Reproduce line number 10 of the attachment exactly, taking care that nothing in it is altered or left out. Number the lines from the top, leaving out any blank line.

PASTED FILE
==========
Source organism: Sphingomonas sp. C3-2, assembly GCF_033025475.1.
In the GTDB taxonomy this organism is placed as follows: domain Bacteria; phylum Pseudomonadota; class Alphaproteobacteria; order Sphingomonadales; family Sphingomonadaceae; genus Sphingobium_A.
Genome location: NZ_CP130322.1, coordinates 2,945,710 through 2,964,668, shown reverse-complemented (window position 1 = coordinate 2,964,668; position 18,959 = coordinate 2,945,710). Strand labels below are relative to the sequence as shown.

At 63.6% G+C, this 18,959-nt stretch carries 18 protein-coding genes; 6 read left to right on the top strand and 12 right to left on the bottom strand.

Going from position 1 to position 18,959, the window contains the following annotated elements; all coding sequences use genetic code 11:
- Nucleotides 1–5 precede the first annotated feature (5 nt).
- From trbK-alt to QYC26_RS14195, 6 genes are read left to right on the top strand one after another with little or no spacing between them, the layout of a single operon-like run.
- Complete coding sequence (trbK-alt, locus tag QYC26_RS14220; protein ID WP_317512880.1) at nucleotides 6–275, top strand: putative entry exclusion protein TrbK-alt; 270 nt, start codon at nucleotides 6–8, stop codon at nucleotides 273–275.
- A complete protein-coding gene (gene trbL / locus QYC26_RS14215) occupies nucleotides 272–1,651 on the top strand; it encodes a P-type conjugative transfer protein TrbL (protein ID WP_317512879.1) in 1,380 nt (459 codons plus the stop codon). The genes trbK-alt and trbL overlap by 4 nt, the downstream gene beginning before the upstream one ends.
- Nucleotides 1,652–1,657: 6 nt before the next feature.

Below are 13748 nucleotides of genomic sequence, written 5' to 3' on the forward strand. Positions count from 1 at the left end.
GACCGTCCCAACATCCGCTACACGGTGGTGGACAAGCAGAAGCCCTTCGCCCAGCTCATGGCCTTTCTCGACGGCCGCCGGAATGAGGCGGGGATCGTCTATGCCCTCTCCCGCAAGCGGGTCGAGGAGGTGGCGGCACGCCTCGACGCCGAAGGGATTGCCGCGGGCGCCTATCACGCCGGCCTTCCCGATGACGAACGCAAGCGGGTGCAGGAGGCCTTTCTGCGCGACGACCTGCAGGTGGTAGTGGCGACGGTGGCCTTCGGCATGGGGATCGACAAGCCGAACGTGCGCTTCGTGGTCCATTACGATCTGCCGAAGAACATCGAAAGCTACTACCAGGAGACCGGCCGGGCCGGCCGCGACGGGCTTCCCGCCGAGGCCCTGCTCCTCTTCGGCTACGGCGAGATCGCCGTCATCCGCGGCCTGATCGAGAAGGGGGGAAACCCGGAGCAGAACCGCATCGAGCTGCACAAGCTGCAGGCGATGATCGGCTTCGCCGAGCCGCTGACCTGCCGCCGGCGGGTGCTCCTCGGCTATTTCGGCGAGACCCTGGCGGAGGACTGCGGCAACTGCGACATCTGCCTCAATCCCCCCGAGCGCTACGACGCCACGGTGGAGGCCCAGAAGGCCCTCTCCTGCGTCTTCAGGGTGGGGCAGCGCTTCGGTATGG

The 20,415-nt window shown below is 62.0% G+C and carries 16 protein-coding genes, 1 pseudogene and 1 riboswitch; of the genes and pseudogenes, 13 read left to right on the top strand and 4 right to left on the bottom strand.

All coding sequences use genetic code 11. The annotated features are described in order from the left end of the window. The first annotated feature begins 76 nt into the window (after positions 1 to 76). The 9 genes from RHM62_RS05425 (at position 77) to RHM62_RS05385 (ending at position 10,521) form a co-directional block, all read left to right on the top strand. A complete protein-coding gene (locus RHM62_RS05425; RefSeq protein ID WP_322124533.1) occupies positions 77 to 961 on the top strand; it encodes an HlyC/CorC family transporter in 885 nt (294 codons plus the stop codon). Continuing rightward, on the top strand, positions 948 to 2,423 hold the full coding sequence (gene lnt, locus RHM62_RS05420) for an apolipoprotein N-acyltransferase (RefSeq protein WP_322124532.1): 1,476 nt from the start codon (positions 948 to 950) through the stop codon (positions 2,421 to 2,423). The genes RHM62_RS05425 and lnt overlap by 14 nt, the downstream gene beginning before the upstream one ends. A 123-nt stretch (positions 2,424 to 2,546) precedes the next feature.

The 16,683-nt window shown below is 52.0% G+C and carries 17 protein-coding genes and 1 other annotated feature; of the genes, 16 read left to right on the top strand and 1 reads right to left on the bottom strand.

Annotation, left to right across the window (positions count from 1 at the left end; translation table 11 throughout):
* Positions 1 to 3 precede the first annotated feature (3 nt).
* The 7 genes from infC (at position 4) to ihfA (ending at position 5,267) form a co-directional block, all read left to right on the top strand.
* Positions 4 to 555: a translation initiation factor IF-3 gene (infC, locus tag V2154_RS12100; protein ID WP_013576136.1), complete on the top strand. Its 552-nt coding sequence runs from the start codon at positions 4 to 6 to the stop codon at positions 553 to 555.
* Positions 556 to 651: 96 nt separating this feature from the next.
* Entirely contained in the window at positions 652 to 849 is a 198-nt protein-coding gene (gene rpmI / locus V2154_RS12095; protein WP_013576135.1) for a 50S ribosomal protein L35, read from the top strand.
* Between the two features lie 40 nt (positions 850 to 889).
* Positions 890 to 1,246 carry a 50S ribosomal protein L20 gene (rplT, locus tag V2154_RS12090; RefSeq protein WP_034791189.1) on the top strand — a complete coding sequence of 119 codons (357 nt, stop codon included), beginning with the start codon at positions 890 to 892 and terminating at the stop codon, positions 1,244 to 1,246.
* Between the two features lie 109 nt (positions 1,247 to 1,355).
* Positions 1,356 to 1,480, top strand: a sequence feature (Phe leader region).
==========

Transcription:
- Nucleotides 1,652–1,657: 6 nt before the next feature.